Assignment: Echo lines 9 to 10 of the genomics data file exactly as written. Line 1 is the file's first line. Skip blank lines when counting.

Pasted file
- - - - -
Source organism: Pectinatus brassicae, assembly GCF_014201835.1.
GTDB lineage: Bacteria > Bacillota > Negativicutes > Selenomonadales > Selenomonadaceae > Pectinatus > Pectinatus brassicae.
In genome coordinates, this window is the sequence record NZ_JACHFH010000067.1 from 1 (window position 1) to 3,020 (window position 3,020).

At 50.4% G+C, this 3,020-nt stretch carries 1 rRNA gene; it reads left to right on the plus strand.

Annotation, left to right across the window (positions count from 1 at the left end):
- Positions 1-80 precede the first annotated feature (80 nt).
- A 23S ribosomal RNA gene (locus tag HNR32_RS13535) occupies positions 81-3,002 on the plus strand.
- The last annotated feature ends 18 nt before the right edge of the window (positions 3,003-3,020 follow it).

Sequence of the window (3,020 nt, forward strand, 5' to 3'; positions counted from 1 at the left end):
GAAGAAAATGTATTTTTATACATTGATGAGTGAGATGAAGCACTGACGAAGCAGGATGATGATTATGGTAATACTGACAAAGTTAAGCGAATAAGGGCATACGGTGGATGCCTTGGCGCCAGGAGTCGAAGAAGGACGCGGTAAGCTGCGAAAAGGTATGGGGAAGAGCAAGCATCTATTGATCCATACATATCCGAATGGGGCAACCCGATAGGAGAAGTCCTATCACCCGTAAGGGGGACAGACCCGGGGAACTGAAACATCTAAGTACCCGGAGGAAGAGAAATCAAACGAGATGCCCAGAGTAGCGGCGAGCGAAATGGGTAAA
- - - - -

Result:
Sequence of the window (3,020 nt, forward strand, 5' to 3'; positions counted from 1 at the left end):
GAAGAAAATGTATTTTTATACATTGATGAGTGAGATGAAGCACTGACGAAGCAGGATGATGATTATGGTAATACTGACAAAGTTAAGCGAATAAGGGCATACGGTGGATGCCTTGGCGCCAGGAGTCGAAGAAGGACGCGGTAAGCTGCGAAAAGGTATGGGGAAGAGCAAGCATCTATTGATCCATACATATCCGAATGGGGCAACCCGATAGGAGAAGTCCTATCACCCGTAAGGGGGACAGACCCGGGGAACTGAAACATCTAAGTACCCGGAGGAAGAGAAATCAAACGAGATGCCCAGAGTAGCGGCGAGCGAAATGGGTAAA